A total of 537 companies joined the Dubai International Financial Centre in the first half of this year, an 11 per cent increase from the same period last year, reaffirming the emirate’s status as a global financial centre.
The number of registered companies, meanwhile, grew to 4,031 during the six-month period, from 3,297 in the same period last year, the Dubai Media Office said on Wednesday.
The total number of companies operating in the DIFC grew by 22 per cent on an annual basis.
“DIFC’s first-half performance is testament to Dubai’s ability to accelerate knowledge and innovation-driven growth, backed by its strong and stable economy,” said Sheikh Maktoum bin Mohammed, Deputy Prime Minister and Minister of Finance, and president of the DIFC.
Its strong performance also reaffirms Dubai's position as a leading global centre for financial institutions, FinTechs and innovation firms, in line with DIFC’s Strategy 2030.
“DIFC has created a strong platform for financial companies across the spectrum including global majors, regional players and promising entrepreneurial ventures to innovate, scale their business and add value to the economy,” Sheikh Maktoum said.
He said the centre would continue to build “productive and long-lasting partnerships” with financial companies worldwide “by providing them with the infrastructure and support needed to enhance their stability, competitiveness and growth potential”.
Established in 2004, the DIFC is the largest financial centre in the Middle East and Africa and the 19th biggest worldwide, according to the Global Financial Centres Index ranking published last year.
It had unveiled targets to increase the number of financial companies operating within the centre to 1,000 while employing 50,000 people by 2024 — a goal it achieved in the first half of 2021, three years before schedule.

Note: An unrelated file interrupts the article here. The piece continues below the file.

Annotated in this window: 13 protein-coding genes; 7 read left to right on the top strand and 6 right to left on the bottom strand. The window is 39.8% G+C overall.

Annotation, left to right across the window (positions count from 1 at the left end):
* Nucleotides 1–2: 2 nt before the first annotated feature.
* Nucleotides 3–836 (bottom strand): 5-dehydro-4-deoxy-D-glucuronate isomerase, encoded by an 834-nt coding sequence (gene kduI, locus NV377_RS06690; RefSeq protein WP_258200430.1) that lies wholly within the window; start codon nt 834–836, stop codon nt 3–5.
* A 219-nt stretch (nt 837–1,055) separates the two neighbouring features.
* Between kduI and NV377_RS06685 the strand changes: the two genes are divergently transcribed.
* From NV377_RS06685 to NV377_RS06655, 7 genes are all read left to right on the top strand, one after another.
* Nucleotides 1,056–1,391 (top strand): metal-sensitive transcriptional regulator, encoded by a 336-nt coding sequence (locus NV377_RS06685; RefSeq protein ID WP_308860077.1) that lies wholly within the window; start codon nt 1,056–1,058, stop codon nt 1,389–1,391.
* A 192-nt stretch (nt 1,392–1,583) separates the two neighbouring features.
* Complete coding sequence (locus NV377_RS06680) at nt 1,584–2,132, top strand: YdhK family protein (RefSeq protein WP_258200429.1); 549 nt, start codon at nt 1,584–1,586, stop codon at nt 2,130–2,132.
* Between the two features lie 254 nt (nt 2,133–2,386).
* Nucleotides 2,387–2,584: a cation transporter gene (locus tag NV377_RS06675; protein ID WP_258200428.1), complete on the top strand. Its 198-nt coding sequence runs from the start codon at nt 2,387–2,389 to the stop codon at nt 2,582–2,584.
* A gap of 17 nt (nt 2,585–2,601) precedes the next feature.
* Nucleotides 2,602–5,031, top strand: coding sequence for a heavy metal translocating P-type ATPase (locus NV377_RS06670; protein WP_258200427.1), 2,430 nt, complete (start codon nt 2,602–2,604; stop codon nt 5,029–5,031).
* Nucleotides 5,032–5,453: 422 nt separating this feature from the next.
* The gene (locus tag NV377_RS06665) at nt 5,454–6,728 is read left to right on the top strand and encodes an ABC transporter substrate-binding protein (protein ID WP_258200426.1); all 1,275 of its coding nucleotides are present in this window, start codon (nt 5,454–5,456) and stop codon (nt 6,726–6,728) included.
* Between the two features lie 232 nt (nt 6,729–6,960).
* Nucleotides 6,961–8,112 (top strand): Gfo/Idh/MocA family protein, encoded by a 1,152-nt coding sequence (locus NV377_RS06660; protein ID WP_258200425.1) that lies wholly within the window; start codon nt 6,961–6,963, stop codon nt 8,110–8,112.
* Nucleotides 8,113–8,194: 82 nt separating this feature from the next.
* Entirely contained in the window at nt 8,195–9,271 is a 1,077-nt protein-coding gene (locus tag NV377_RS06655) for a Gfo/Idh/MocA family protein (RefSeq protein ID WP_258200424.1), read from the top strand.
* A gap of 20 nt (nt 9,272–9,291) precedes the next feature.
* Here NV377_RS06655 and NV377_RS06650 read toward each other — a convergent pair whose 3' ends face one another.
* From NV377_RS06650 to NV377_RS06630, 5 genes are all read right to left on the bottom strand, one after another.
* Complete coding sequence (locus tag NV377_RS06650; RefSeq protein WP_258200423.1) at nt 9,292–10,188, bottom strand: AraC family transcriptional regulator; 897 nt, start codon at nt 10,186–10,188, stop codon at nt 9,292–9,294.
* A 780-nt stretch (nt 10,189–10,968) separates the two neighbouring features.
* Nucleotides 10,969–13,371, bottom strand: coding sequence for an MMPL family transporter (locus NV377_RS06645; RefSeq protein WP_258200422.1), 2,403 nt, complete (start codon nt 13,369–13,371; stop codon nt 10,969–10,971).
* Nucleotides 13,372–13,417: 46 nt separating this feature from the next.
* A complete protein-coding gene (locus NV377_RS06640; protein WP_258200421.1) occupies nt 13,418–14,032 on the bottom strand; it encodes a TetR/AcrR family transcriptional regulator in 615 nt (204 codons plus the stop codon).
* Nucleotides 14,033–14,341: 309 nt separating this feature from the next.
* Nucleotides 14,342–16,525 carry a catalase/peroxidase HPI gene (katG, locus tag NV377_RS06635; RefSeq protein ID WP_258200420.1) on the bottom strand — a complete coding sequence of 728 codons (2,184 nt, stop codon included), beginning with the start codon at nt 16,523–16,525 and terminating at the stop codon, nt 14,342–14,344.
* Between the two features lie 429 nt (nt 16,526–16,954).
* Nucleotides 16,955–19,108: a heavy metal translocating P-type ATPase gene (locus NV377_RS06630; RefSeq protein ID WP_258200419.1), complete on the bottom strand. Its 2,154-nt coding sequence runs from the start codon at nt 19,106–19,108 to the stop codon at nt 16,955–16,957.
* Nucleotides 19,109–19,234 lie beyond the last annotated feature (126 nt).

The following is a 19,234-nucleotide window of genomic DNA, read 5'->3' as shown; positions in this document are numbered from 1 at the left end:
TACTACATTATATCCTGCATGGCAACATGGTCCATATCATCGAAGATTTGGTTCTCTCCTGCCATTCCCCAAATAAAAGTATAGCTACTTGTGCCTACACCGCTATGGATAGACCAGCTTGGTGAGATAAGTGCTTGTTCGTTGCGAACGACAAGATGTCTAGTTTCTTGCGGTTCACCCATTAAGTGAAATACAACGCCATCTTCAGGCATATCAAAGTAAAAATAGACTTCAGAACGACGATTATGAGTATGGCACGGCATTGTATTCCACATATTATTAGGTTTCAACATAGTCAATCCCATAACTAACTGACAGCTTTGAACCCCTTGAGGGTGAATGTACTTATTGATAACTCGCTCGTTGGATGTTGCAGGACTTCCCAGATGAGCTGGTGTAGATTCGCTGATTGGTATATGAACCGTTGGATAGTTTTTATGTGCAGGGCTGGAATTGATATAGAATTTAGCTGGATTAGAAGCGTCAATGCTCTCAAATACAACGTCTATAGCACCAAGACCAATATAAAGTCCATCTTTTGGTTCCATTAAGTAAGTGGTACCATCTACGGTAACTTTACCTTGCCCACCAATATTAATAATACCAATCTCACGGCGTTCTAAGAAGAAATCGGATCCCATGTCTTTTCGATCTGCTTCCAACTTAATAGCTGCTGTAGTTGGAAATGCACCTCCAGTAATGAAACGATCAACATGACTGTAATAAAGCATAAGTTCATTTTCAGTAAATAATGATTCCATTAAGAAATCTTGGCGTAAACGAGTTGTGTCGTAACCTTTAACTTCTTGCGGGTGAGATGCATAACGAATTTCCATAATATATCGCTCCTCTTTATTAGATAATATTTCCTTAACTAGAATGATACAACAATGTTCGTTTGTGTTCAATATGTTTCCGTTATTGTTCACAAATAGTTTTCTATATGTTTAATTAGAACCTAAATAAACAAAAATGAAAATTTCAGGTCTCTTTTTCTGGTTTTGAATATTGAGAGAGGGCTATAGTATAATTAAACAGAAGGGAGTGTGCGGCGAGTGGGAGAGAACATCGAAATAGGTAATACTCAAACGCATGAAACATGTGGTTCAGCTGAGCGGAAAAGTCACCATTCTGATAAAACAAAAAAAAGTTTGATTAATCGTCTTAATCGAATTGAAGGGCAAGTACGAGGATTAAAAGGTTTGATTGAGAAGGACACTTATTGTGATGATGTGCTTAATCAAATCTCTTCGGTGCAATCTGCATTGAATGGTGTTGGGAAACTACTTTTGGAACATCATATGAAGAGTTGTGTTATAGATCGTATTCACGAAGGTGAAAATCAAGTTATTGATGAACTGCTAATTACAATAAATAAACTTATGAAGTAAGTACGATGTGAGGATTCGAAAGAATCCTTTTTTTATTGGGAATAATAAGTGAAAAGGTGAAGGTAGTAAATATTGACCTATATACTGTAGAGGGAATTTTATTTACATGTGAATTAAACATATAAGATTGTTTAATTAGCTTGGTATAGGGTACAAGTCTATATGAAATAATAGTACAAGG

DIFC recorded 996 new company registrations in 2021, the most it has yet seen in a year and more than triple the average number across the last decade.
Among its 4,031 entities, the DIFC is currently home to 17 of the world’s top 20 banks, 25 of the world’s top 30 global systemically important lenders, five of the top 10 insurance companies, five of the top 10 asset managers and a number of leading global law and consulting firms, the Dubai Media Office said.
To support the growth of FinTech and innovation companies in the region, the DIFC has also expanded its Innovation Hub proposition by launching a global Venture Studios hub and introducing a $100 million Venture Debt Fund.
During the first half of 2022, a UAE-India Start-Up Corridor agreement was established and a new licence for artificial intelligence and coding was created to attract more businesses to establish their presence in the DIFC.
The DIFC also established the region’s first Open Finance Lab, after an agreement with the UAE Central Bank.
The lab will work with banks, FinTechs, regulators and the industry to unlock the next wave of growth for the sector and increase consumer protection, financial inclusion, social benefits and economic opportunities.
“DIFC’s strong results reflect the trust that businesses from around the world continue to place in Dubai as a financial hub,” said DIFC Governor Essa Kazim.
“Looking ahead, the ambitious steps taken by Dubai, and specifically DIFC, to drive the future of finance, will generate a significant number of new opportunities for businesses.”
The centre also continues to develop its laws, regulations and industry thinking to enhance its position as a global financial centre.
Changes to DIFC laws and regulations during the first half of the year included amendments to its globally recognised data protection law, the emirate's media office said.
The law supports the development of technology and innovation, while ensuring that the rights of people are properly protected by the companies in the DIFC and those they engage with.